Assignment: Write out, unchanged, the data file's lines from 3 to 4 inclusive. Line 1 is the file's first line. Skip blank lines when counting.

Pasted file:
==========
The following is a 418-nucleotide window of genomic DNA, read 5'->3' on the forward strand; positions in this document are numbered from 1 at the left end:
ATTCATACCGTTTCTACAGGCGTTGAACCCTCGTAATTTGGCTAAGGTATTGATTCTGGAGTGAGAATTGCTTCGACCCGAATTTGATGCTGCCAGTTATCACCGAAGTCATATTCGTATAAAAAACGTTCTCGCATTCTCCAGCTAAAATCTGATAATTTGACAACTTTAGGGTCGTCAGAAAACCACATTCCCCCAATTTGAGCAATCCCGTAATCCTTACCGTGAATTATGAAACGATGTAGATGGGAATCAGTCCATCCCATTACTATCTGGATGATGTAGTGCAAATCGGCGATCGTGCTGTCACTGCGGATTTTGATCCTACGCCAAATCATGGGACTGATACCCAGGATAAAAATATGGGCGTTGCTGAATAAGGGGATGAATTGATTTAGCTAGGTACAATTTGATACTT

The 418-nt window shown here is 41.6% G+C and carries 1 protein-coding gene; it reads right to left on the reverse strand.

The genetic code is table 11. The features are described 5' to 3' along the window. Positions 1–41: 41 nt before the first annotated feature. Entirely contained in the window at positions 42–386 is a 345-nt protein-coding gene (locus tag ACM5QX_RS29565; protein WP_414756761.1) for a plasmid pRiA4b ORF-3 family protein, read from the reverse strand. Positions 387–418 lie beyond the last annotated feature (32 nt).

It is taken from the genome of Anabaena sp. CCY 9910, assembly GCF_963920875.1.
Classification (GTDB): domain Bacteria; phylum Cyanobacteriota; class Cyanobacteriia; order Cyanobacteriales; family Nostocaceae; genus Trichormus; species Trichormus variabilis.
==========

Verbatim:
The 418-nt window shown here is 41.6% G+C and carries 1 protein-coding gene; it reads right to left on the reverse strand.

The genetic code is table 11. The features are described 5' to 3' along the window. Positions 1–41: 41 nt before the first annotated feature. Entirely contained in the window at positions 42–386 is a 345-nt protein-coding gene (locus tag ACM5QX_RS29565; protein WP_414756761.1) for a plasmid pRiA4b ORF-3 family protein, read from the reverse strand. Positions 387–418 lie beyond the last annotated feature (32 nt).